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Cash-in-the-Market Pricing and Optimal Resolution of Bank Failures

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  • Viral V. Acharya
  • Tanju Yorulmazer

Abstract

As the number of bank failures increases, the set of assets available for acquisition by surviving banks enlarges but the total liquidity available with surviving banks falls. This results in "cash-in-the-market" pricing for liquidation of banking assets. At a sufficiently large number of bank failures, and in turn, at a sufficiently low level of asset prices, there are too many banks to liquidate and inefficient users of assets who are liquidity-endowed may end up owning the liquidated assets. In order to avoid this allocation inefficiency, it may be ex-post optimal for the regulator to bail out some failed banks. We show, however, that there exists a policy that involves granting liquidity to surviving banks in the purchase of failed banks, which is equivalent to the bailout policy from an ex-post standpoint. Crucially, this liquidity provision policy gives banks incentives to differentiate, rather than to herd, makes aggregate banking crises less likely, and thereby dominates the bailout policy from an ex-ante standpoint. The Author 2007. Published by Oxford University Press on behalf of The Society for Financial Studies. All rights reserved. For Permissions, please email: journals.permissions@oxfordjournals.org., Oxford University Press.

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Bibliographic Info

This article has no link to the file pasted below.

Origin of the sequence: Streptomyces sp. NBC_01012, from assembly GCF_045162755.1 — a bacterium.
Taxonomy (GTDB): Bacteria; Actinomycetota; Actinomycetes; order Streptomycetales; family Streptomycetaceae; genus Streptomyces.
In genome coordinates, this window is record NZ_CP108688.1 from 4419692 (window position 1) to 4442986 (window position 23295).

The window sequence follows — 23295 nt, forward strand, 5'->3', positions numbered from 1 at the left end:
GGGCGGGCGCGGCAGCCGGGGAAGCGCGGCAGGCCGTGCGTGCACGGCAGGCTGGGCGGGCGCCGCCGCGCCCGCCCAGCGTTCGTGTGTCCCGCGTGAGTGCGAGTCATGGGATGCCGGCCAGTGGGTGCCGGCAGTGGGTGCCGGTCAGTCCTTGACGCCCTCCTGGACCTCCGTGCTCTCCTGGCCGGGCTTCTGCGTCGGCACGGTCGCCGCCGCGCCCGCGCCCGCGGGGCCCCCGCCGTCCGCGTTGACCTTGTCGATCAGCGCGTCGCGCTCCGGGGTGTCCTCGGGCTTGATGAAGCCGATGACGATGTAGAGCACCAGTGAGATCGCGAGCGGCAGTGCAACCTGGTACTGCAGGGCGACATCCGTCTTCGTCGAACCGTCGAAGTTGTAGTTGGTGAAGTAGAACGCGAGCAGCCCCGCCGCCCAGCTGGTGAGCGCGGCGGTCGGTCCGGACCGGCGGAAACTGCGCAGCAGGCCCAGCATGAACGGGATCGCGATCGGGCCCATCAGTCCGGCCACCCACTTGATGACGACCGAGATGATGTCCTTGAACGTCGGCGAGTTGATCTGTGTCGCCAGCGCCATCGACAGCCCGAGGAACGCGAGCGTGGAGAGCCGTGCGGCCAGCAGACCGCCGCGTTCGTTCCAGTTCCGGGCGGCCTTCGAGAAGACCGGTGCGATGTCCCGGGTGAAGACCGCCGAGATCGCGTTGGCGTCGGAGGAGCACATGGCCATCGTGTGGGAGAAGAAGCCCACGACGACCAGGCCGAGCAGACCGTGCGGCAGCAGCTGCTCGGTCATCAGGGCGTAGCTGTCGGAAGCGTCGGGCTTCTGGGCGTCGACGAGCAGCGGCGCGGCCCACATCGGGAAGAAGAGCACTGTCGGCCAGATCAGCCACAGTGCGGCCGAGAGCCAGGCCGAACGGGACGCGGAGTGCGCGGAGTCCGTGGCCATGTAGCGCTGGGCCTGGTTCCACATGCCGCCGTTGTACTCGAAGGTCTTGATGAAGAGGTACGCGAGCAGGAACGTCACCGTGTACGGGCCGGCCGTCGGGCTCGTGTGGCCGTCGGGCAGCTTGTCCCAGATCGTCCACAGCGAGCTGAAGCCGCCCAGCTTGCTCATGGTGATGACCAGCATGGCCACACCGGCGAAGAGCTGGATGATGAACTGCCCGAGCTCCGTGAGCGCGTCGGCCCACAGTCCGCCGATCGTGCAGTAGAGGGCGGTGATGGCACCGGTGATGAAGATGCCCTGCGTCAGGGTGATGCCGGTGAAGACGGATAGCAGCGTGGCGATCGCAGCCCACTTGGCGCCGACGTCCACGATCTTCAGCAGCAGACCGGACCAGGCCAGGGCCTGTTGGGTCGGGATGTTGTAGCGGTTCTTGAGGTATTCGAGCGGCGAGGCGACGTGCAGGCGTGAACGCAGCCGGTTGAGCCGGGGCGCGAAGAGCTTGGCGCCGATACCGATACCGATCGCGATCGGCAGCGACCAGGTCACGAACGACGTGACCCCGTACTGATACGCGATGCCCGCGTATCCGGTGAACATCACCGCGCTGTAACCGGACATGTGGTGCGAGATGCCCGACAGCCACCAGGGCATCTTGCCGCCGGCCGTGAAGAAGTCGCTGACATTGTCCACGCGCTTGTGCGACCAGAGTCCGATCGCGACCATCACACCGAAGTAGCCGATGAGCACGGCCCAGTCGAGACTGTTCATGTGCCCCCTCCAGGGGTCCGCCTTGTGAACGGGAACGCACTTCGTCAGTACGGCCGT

Article provided by Society for Financial Studies in its journal The Review of Financial Studies.

Volume (Year): 21 (2008)
Issue (Month): 6 (November)
Pages: 2705-2742

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Handle: RePEc:oup:rfinst:v:21:y:2008:i:6:p:2705-2742

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  1. Franklin Allen & Douglas Gale, 1976. "Optimal Financial Crises," Center for Financial Institutions Working Papers 97-01, Wharton School Center for Financial Institutions, University of Pennsylvania.
  2. Acharya, Viral V., 2009. "A theory of systemic risk and design of prudential bank regulation," Journal of Financial Stability, Elsevier, vol. 5(3), pages 224-255, September.
  3. Gale, D. & Allen, F., 1991. "Limited Market Participation and Volatility of Asset Prices," Weiss Center Working Papers 14-91, Wharton School - Weiss Center for International Financial Research.
  4. Acharya, Viral V. & Yorulmazer, Tanju, 2007. "Too many to fail--An analysis of time-inconsistency in bank closure policies," Journal of Financial Intermediation, Elsevier, vol. 16(1), pages 1-31, January.
  5. Acharya, Viral V. & Bharath, Sreedhar T. & Srinivasan, Anand, 2007. "Does industry-wide distress affect defaulted firms? Evidence from creditor recoveries," Journal of Financial Economics, Elsevier, vol. 85(3), pages 787-821, September.
  6. Glenn Hoggarth & Ricardo Reis & Victoria Saporta, 2001. "Costs of banking system instability: some empirical evidence," Bank of England working papers 144, Bank of England.
  7. Berger, Philip G. & Ofek, Eli & Swary, Itzhak, 1996. "Investor valuation of the abandonment option," Journal of Financial Economics, Elsevier, vol. 42(2), pages 257-287, October.
  8. Glenn Hoggarth & Jack Reidhill & Peter Sinclair, 2004. "On the resolution of banking crises: theory and evidence," Bank of England working papers 229, Bank of England.
  9. Franklin Allen & Douglas Gale, 1998. "Financial Contagion Journal of Political Economy," Center for Financial Institutions Working Papers 98-31, Wharton School Center for Financial Institutions, University of Pennsylvania.
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